Tag Archives: North Georgia Commercial Architecture

Farmers Supply Company & Akin Lodge No. 537, 1910, Taylorsville

Typical of many commercial blocks built in late-19th- and early-20th-century Georgia, this structure served a dual purpose as a general store and Masonic lodge.

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Post Office & General Store, Taylorsville

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December 31, 2020 · 12:00 pm

Cotton Gin, Taylorsville

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A. W. Taylor Warehouse, Taylorsville

 

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Taylorsville, Georgia

In History of Bartow County, Formerly Cass [originally published in 1933], Lucy Josephine Cunyus wrote: The town which would become Taylorsville was carved out of an agricultural community whose fortunes were greatly enhanced by the completion of the Cartersville & Van Wert Railroad in 1870, which connected to the Western & Atlantic Railroad in Cartersville. An immediate result of the railroad was that a new town was laid out on property belonging to Thomas Ausley and Israel P. Davis of Polk County. A post office had already been established in 1856 and had been given the name of Mountain House. It served the community until 1860 with Benjamin Franklin Williams serving as postmaster. Taylorsville was named for Edward Gammage Taylor, who completed the town survey. Mr. Ausley was thought to be the first mayor. The first house was built by John Loudermilk east of the town. Some of the first merchants were J. M. Smith, Sr. and Rowan Hanie. Taylorsville was not officially incorporated until August 19,1916, with J. W. Kennedy as mayor and both W. M. Dorsey and W. D. Trippe as alderman. The town cemetery, known today as the Old Taylorsville Church Cemetery, lies partly in Polk County. Israel P. Davis was the first to be buried, as he gave the land for it.

 

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World’s First Coca-Cola Mural , 1894, Cartersville

In the early 20th century, Coca-Cola wall paintings, or murals, were ubiquitous in small towns all over America. But through research and authentication by the Coca-Cola Company, it has been determined that the very first such advertisement was created here in Cartersville, on the side of Young Brothers Pharmacy, in 1894. It was painted by syrup salesman James Couden.The Coca-Cola Company regularly refreshed the sign with new paint until the late 1970s, and in the 1980s, Dean Cox, who had purchased the pharmacy from one of the Young brothers’ daughters in 1970, became curious about the historical sign. In 1989, he hired Alison Free and Aggie Ferguson to restore it to its original condition. 25 layers of paint were removed to reveal the mural visible today. Coca-Cola fans and collectors from all over the world have been making pilgrimages to Cartersville to see it ever since.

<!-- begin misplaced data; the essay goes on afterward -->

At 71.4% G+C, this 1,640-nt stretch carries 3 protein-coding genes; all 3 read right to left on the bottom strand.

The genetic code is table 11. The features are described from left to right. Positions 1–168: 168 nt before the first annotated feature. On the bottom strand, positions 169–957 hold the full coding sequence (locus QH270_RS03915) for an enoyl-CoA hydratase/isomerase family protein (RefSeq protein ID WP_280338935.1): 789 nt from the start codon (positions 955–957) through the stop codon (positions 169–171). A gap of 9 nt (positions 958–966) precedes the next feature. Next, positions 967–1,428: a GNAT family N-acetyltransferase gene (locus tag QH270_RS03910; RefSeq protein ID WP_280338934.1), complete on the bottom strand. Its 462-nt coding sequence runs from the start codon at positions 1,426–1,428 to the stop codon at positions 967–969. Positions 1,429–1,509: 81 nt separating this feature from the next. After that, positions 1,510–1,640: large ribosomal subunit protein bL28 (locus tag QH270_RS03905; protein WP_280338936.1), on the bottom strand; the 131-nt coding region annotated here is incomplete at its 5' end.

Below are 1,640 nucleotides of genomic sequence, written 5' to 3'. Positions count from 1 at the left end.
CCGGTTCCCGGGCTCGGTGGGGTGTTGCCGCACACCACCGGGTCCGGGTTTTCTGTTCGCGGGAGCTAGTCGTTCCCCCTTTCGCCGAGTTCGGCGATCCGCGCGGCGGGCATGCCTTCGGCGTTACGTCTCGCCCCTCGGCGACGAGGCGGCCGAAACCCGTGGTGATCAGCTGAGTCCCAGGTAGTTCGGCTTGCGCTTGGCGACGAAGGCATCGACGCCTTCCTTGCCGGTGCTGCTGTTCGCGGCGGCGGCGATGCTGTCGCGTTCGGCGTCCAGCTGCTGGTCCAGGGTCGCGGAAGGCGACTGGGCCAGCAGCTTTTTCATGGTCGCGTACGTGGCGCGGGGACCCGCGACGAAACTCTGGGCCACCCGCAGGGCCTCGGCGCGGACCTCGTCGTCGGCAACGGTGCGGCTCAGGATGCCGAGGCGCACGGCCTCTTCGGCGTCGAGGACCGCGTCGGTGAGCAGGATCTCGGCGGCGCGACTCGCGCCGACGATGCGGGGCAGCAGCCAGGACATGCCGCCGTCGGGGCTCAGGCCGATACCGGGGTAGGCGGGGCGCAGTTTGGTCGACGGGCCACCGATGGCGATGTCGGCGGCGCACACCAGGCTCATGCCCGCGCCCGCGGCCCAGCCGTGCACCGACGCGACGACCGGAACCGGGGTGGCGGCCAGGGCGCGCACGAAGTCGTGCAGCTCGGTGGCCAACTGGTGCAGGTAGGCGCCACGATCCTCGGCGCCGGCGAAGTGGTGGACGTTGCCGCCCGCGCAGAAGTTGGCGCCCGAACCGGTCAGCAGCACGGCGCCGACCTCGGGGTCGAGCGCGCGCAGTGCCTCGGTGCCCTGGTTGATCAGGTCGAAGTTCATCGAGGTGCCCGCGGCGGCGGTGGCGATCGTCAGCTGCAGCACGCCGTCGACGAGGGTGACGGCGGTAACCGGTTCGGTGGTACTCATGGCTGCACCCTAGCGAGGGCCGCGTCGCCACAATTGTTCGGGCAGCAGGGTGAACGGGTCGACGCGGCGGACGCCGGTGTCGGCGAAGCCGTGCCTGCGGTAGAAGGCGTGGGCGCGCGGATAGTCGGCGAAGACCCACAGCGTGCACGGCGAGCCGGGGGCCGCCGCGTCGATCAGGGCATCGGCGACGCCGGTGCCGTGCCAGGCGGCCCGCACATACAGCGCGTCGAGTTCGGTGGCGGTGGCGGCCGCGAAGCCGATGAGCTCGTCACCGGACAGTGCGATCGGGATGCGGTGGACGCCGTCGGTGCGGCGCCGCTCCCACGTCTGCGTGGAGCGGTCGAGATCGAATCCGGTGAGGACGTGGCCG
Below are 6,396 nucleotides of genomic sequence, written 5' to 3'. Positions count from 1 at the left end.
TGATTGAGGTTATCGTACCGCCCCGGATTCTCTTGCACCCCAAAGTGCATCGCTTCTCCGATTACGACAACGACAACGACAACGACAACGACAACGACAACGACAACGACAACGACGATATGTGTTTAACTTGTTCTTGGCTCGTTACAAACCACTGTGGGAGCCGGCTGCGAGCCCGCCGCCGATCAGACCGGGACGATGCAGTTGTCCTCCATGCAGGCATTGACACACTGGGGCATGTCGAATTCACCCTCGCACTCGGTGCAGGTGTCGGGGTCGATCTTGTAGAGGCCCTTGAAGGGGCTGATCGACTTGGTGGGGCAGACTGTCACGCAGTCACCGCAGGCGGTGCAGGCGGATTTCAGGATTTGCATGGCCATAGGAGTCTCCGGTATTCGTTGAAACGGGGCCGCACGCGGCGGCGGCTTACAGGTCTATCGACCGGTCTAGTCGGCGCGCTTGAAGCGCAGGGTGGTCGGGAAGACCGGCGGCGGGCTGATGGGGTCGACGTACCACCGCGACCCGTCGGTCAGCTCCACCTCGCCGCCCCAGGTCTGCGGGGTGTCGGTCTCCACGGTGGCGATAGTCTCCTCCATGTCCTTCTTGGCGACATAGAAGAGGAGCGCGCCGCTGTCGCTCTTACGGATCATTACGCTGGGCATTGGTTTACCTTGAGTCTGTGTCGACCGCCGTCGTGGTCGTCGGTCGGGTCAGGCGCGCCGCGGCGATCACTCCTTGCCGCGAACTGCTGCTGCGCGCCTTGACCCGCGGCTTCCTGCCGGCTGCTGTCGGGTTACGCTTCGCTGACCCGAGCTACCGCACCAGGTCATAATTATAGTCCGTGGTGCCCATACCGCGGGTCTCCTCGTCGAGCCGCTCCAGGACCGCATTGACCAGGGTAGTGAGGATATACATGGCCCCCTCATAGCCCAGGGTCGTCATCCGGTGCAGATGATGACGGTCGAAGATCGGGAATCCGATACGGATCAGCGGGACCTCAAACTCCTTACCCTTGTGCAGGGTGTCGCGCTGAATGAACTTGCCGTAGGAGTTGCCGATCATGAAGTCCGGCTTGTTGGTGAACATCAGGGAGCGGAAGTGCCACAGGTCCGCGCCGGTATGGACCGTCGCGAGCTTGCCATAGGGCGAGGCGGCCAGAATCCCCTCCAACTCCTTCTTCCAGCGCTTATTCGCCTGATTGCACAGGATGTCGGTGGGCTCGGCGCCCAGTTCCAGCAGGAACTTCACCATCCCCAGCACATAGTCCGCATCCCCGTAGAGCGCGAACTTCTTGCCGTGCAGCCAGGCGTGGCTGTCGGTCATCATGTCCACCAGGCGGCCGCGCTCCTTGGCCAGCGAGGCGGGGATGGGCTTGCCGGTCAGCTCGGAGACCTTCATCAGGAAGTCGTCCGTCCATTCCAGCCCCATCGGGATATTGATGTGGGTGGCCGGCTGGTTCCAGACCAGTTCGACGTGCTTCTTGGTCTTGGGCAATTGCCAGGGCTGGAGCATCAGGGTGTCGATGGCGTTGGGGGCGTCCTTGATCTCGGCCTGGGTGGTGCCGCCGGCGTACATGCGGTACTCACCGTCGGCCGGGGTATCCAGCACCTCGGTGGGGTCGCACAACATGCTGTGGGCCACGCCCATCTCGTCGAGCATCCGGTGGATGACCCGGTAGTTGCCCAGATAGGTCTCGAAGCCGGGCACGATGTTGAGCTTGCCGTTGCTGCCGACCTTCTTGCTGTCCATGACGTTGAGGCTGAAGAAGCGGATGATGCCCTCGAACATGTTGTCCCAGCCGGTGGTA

Cartersville Downtown Historic District, National Register of Historic Places

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Western and Atlantic Railroad Depot, 1854, Cartersville

One of just a handful of surviving Western and Atlantic Railroad depots, the Cartersville depot now serves as the town’s Welcome Center. That it has survived at all is a bit of a miracle, considering it was in the direct path of Sherman’s forces as they headed into Atlanta. On 20 May 1864, Confederate forces occupied the depot in an effort to protect it, knocking out sections of the wall for use as gun ports. Due to other concerns, Sherman, let the depot stand, but there were light skirmishes between the Confederate and Union forces at the site. About six months later, when Sherman returned to Cartersville, a Union soldier cut the telegraph line from the depot, isolating Cartersville from the outside world, and the March to the Sea was underway.

Cartersville Downtown Historic District, National Register of Historic Places

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Grand Theatre, 1924, Cartersville

Cartersville Downtown Historic District, National Register of Historic Places

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4 Way Lunch, 1931, Cartersville

Fred Garrison began selling made-to-order hamburgers on the corner of Main Street and Gilmer Street in downtown Cartersville in 1931. The business was so successful, in large part due to the boost in traffic from tourists passing through on the Dixie Highway, that Garrison built the no-frills lunch counter you see today. Fred’s son Ernest took over in 1972 and operated it for the rest of his life. It survived a fire in 1993 and remains as popular now as it was in 1931.

You can visit Monday-Saturday from 6AM-3PM, but you have to bring cash, and don’t try calling ahead to place an order. The 4 Way prides itself on the fact that they’ve never had a telephone.

Cartersville Downtown Historic District, National Register of Historic Places

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Industrial Ruins, Stilesboro

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Filed under --BARTOW COUNTY GA--, Stilesboro GA